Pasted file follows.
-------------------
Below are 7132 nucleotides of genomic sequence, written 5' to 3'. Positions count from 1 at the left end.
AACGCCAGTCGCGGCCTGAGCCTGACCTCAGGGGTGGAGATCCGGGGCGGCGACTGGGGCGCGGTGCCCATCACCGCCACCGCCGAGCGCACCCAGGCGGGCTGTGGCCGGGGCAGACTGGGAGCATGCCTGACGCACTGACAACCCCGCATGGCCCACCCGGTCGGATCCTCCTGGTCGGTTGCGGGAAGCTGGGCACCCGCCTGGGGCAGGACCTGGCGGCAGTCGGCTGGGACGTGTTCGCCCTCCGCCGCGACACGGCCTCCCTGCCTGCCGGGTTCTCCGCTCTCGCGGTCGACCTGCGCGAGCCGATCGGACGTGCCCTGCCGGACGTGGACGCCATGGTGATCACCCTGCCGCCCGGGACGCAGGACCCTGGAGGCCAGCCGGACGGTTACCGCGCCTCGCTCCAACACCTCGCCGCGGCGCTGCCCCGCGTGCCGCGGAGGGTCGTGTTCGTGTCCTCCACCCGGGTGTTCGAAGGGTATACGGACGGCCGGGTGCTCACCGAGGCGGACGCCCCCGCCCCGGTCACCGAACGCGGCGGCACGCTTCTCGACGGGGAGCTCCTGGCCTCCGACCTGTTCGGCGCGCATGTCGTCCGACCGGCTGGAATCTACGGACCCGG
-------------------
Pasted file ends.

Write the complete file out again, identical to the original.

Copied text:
Below are 7132 nucleotides of genomic sequence, written 5' to 3'. Positions count from 1 at the left end.
AACGCCAGTCGCGGCCTGAGCCTGACCTCAGGGGTGGAGATCCGGGGCGGCGACTGGGGCGCGGTGCCCATCACCGCCACCGCCGAGCGCACCCAGGCGGGCTGTGGCCGGGGCAGACTGGGAGCATGCCTGACGCACTGACAACCCCGCATGGCCCACCCGGTCGGATCCTCCTGGTCGGTTGCGGGAAGCTGGGCACCCGCCTGGGGCAGGACCTGGCGGCAGTCGGCTGGGACGTGTTCGCCCTCCGCCGCGACACGGCCTCCCTGCCTGCCGGGTTCTCCGCTCTCGCGGTCGACCTGCGCGAGCCGATCGGACGTGCCCTGCCGGACGTGGACGCCATGGTGATCACCCTGCCGCCCGGGACGCAGGACCCTGGAGGCCAGCCGGACGGTTACCGCGCCTCGCTCCAACACCTCGCCGCGGCGCTGCCCCGCGTGCCGCGGAGGGTCGTGTTCGTGTCCTCCACCCGGGTGTTCGAAGGGTATACGGACGGCCGGGTGCTCACCGAGGCGGACGCCCCCGCCCCGGTCACCGAACGCGGCGGCACGCTTCTCGACGGGGAGCTCCTGGCCTCCGACCTGTTCGGCGCGCATGTCGTCCGACCGGCTGGAATCTACGGACCCGG